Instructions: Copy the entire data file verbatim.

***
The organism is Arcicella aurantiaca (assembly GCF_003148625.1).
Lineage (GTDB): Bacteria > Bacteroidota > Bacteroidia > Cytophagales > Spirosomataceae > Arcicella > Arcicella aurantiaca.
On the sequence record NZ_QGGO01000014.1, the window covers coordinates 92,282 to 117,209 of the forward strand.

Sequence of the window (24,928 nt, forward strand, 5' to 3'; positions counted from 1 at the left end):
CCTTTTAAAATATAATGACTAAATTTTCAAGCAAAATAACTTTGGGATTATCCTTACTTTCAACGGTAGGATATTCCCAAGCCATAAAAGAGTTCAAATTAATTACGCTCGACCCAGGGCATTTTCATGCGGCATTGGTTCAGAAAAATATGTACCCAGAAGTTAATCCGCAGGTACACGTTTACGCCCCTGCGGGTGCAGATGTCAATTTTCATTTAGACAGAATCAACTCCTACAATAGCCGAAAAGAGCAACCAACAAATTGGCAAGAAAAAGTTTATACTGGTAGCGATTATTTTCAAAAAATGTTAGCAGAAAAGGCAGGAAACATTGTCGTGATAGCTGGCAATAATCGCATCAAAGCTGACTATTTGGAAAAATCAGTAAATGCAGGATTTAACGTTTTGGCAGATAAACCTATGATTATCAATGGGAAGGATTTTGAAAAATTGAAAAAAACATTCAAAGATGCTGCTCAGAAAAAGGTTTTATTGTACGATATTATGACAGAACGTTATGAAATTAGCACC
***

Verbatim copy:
The organism is Arcicella aurantiaca (assembly GCF_003148625.1).
Lineage (GTDB): Bacteria > Bacteroidota > Bacteroidia > Cytophagales > Spirosomataceae > Arcicella > Arcicella aurantiaca.
On the sequence record NZ_QGGO01000014.1, the window covers coordinates 92,282 to 117,209 of the forward strand.

Sequence of the window (24,928 nt, forward strand, 5' to 3'; positions counted from 1 at the left end):
CCTTTTAAAATATAATGACTAAATTTTCAAGCAAAATAACTTTGGGATTATCCTTACTTTCAACGGTAGGATATTCCCAAGCCATAAAAGAGTTCAAATTAATTACGCTCGACCCAGGGCATTTTCATGCGGCATTGGTTCAGAAAAATATGTACCCAGAAGTTAATCCGCAGGTACACGTTTACGCCCCTGCGGGTGCAGATGTCAATTTTCATTTAGACAGAATCAACTCCTACAATAGCCGAAAAGAGCAACCAACAAATTGGCAAGAAAAAGTTTATACTGGTAGCGATTATTTTCAAAAAATGTTAGCAGAAAAGGCAGGAAACATTGTCGTGATAGCTGGCAATAATCGCATCAAAGCTGACTATTTGGAAAAATCAGTAAATGCAGGATTTAACGTTTTGGCAGATAAACCTATGATTATCAATGGGAAGGATTTTGAAAAATTGAAAAAAACATTCAAAGATGCTGCTCAGAAAAAGGTTTTATTGTACGATATTATGACAGAACGTTATGAAATTAGCACC